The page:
Three questions for Charles Feld

We ask industry luminaries to predict the big IT stories and surprises of 2007

Charles Feld is executive vice president of portfolio development at Electronic Data Systems, where he's responsible for the company's service offerings. From 1983 to 1992, Feld was the vice president of MIS at Frito-Lay, where he orchestrated the adoption of handhelds by 10,000 salespeople, a move that streamlined inventory management while freeing up salespeople to focus on selling. Feld has also done stints as a temporary CIO at Burlington Northern Santa Fe, Delta Air Lines and First Data. In 1992, Feld launched The Feld Group, a CIO consultancy that was acquired by EDS in January 2004. He spoke recently with Computerworld's Thomas Hoffman.

Which IT story took you by surprise in 2006, and why?

The thing that surprised me was the rapid change in the way people are rushing to modernize their businesses. I was thinking this would occur in '07 or '08, but it began in '05 and '06.

What surprises are in store for IT users in 2007?

The biggest issue for them is going to be the flip side of what we just talked about. Very few organizations are in a position of implementing business modernization in the time frame that customers want it. People have had their foot on the brakes for so long, and it's not going to happen in one budget cycle or one calendar year to transform this. It's going to take companies years to get their businesses modernized, to move work around [regionally] and extend their supply chains. Most IT organizations are going to get caught in not having that loving feeling again because they won't be able to respond quick enough [to business demands].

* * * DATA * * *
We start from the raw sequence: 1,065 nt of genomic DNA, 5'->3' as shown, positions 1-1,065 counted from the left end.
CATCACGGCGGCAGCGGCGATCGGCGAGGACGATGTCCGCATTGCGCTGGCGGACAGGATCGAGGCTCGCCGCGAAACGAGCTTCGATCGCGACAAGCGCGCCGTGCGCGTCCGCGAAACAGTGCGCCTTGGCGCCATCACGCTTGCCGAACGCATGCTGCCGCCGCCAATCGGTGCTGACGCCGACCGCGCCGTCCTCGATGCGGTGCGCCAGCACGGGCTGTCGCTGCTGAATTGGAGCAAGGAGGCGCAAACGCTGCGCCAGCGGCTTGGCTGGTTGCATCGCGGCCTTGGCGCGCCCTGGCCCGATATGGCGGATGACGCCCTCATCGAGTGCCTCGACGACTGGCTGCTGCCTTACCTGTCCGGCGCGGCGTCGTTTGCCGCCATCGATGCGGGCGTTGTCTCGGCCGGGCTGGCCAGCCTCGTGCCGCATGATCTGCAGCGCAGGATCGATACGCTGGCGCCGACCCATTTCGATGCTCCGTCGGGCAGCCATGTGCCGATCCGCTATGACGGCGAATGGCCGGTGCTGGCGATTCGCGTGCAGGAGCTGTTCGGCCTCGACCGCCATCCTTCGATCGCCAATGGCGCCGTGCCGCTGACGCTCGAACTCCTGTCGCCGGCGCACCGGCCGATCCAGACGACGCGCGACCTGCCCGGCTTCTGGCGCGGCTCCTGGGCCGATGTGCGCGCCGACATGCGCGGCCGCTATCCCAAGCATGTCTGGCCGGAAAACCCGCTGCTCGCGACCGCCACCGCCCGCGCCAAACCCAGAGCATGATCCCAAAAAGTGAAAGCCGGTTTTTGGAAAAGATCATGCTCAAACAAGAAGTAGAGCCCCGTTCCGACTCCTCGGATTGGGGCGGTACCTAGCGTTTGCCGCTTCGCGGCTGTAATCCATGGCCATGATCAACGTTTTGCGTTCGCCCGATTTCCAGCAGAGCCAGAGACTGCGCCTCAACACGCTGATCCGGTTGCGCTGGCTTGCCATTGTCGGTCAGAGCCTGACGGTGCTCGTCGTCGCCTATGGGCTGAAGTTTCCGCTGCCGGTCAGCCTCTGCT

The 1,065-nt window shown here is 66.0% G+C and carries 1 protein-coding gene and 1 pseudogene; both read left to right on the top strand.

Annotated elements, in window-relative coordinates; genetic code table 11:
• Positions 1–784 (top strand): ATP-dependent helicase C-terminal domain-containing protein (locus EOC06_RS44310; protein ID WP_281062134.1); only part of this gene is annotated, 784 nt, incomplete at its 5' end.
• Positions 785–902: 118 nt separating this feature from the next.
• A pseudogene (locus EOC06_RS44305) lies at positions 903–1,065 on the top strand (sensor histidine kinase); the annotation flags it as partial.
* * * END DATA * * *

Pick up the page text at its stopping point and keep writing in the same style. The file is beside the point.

What will be the biggest IT story of the new year?

The thing that we've been fighting for the 40 years I've been in the business. There's been a huge gap between business owners and IT in terms of knowledge, passion, etc. That gap is narrowly closing in companies where CIOs and the rest of the CXOs really come together in a shared vision of what needs to happen. It's going to happen in more than one in 10 companies; it's starting to happen now. I'm very optimistic that more and more stories will be told about how they're fused together to create a 21st century company.

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